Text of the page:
A flawed system, built with good intentions: A closer look into the vaccine rollout for teachers


The New York Times

Recent discoveries have unveiled the vaccine inequities between public and private school teachers.

As the world paused to accommodate the needs resulting from the COVID-19 virus, I was able to live through this experience with two educators during the transition into online learning. I think it’s rather uncommon to have not only a mom as a teacher but also a dad as a principal, which is why I feel inclined to share their stories. It’s difficult to watch their district board meetings, which is, I’m sure, similar to those in Palo Alto, where angry parents write emotional letters about why their kids must return to school without knowing or taking the time to understand the complexities that go on behind the scenes.

My parents became concerned upon learning that returning to in-person school would be prioritized, as neither of them was vaccinated – none of their coworkers were vaccinated. One comment my mom made kept me up that night: “Public school teachers are continuously overlooked; we’re underpaid, and we’re under-appreciated, what makes you certain we’ll be prioritized to receive a vaccine before we go back to work?”

This is a lot to unpack, so let’s start at the beginning. For context, my dad is a principal in the Jefferson Elementary School District, and my mom is a teacher in the San Mateo Union High School District. Even though they are both educators, working in fairly similar areas, their Covid protocols are vastly different. My mom has been teaching from home since March 2020, and her school has just returned to in-person learning as of late April 2021. On the other hand, my dad is considered an essential worker as a principal and has been going to work every day, where he provides Covid tests for faculty and staff, distributes Chromebooks to his students, and facilitates the much-anticipated return of his elementary school students.

Throughout the year, they’ve both attended many meetings with colleagues in their districts to discuss how they’re going to mitigate the effects of Covid on their students. Their meetings often centered on how equity must remain at the forefront of every decision when choosing who comes back to school, and how to ensure everyone receives an equal education – leaving no student behind. Additionally, these meetings consider how to enact safety protocols that will guarantee student safety during in-person learning, such as up-to-date air filtration, cohorts, and distanced desks.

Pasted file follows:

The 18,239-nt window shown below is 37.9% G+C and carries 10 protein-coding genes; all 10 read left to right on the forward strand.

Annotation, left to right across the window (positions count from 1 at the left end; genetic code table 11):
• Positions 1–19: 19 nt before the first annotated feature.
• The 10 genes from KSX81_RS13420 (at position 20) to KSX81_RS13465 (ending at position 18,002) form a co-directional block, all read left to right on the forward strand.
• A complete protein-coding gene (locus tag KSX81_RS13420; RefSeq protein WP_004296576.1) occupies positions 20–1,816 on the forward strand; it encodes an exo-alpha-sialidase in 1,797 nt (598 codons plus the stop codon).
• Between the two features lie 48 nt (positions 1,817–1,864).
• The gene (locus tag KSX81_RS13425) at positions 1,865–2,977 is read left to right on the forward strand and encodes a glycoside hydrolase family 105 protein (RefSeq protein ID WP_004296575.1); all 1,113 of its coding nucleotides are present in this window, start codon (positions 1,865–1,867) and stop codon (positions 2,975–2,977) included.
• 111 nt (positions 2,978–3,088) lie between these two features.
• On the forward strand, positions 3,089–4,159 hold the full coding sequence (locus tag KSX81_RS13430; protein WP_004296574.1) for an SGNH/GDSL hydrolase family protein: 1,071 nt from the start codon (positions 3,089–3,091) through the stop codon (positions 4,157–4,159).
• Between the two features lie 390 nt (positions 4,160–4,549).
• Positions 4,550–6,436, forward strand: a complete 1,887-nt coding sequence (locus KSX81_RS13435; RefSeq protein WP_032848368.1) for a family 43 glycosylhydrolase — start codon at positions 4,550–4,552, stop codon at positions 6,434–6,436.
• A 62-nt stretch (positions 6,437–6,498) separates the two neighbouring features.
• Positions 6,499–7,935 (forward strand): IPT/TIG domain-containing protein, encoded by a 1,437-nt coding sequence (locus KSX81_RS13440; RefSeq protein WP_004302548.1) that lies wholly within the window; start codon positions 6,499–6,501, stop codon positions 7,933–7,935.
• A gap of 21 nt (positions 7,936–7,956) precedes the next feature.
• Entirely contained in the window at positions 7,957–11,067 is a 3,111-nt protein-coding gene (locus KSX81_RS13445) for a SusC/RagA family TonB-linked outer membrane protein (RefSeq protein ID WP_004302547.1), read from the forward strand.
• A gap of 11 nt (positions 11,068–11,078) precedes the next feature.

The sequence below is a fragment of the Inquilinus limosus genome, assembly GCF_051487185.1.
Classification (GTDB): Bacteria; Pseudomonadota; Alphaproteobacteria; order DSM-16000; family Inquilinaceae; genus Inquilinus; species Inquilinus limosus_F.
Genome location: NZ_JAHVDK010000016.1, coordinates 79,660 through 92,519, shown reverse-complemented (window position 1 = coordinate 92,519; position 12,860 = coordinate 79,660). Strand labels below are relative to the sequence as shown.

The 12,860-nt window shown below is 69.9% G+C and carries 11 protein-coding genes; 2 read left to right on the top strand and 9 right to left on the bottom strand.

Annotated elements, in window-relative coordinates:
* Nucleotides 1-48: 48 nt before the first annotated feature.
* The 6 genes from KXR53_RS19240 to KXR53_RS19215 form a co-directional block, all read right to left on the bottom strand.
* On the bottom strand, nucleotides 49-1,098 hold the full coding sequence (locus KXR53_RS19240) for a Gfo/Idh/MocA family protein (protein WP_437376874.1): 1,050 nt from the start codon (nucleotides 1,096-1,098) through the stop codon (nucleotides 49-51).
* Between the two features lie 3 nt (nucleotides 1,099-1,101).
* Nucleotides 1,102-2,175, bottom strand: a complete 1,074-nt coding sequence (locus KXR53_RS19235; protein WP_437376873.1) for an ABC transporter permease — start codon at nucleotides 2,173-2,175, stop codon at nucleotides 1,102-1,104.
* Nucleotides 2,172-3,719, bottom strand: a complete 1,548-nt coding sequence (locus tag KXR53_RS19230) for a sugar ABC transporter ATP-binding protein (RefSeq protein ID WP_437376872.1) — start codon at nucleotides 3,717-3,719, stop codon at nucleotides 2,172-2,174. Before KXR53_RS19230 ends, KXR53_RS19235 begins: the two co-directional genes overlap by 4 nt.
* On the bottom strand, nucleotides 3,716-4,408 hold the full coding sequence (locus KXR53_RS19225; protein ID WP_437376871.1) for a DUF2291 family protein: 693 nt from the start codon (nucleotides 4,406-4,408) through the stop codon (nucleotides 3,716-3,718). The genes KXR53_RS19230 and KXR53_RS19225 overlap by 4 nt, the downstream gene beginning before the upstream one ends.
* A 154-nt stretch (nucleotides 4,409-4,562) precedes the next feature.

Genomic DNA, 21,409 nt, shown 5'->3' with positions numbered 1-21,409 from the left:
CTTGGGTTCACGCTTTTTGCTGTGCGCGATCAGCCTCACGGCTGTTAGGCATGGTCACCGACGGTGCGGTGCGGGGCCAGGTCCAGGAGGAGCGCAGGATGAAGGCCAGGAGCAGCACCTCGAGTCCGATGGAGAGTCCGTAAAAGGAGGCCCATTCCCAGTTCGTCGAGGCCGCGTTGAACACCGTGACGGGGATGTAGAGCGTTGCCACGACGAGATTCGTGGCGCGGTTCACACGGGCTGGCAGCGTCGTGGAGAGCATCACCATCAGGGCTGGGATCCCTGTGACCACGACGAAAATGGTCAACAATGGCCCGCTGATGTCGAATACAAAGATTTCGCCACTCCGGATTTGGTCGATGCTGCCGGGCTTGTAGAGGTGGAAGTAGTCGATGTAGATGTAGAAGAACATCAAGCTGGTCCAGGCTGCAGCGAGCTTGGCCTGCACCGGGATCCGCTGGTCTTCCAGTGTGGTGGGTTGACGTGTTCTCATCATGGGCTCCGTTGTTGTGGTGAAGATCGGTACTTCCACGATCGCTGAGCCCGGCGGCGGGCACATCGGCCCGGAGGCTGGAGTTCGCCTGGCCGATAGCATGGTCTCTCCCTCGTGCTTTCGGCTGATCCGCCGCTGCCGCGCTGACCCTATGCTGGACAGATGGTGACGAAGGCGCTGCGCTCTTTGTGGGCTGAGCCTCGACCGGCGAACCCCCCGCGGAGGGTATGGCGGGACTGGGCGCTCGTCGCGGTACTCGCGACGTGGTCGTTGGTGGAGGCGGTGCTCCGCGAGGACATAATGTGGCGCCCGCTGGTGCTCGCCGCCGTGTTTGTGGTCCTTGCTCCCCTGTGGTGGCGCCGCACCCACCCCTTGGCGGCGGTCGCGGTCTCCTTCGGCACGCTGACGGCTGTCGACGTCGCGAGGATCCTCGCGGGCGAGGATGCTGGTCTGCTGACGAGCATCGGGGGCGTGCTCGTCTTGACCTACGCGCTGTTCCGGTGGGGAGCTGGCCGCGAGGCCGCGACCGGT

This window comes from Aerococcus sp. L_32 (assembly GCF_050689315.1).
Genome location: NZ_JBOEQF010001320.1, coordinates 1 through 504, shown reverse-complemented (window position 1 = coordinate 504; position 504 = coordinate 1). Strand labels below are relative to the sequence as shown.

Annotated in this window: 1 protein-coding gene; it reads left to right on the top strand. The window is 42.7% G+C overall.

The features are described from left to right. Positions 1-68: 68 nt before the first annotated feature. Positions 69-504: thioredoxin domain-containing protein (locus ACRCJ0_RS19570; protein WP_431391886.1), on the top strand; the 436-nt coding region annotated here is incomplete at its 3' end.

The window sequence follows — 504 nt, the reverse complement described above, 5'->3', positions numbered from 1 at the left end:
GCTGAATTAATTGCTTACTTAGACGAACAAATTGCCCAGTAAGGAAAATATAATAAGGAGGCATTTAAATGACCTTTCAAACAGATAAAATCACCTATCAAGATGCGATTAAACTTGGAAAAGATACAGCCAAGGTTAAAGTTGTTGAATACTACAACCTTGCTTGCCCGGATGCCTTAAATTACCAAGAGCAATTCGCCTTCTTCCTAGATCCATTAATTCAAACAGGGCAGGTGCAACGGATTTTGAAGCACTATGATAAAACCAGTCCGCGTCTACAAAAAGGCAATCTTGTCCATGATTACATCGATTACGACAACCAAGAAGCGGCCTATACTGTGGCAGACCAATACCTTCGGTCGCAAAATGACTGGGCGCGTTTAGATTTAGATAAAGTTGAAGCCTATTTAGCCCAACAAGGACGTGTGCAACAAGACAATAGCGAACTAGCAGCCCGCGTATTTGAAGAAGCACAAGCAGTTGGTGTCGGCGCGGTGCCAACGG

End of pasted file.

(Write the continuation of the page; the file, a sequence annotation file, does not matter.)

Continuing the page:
We’re very lucky here at Castilleja to have access to small class sizes, weekly Covid tests, and vaccinated teachers. However, that was not the case for many public schools. My dad works in a district where not every family is afforded the benefit of health care, so not every student, parent, or teacher is or can be vaccinated. My mom works in a district that serves about 8,400 students, around 1,200 kids per school, so it’s not as easy to create space for socially distanced classrooms. Furthermore, when schools were pushing to return in the early Spring, the number of those vaccinated, especially teachers in their district, was not high enough to ensure their complete safety.

These statements might be confusing if you aren’t familiar with the nuances of the vaccine distributions for teachers, but with two parents hoping to get back on campus, this is the source of major discussion in our household. The concern amongst colleagues in my parents’ school districts rose: even though they were scheduled to return to campus in April and May, and my dad had been working in person for the entirety of quarantine, neither of them was eligible to receive a vaccine.

The issue is that certain educators are prioritized over other educators when it comes to vaccinations. California’s vaccine briefing for educators (released February 25th) states that “education workers will qualify for an expedited appointment based on whether they are or soon will be exposed to occupational COVID-19 risks. Specifically, workers will qualify if they are working in-person or will soon work in-person.” Essentially, the briefing declares that if your school has not returned to in-person learning, you are a lower priority to get vaccinated in comparison to teachers who have already returned to campus.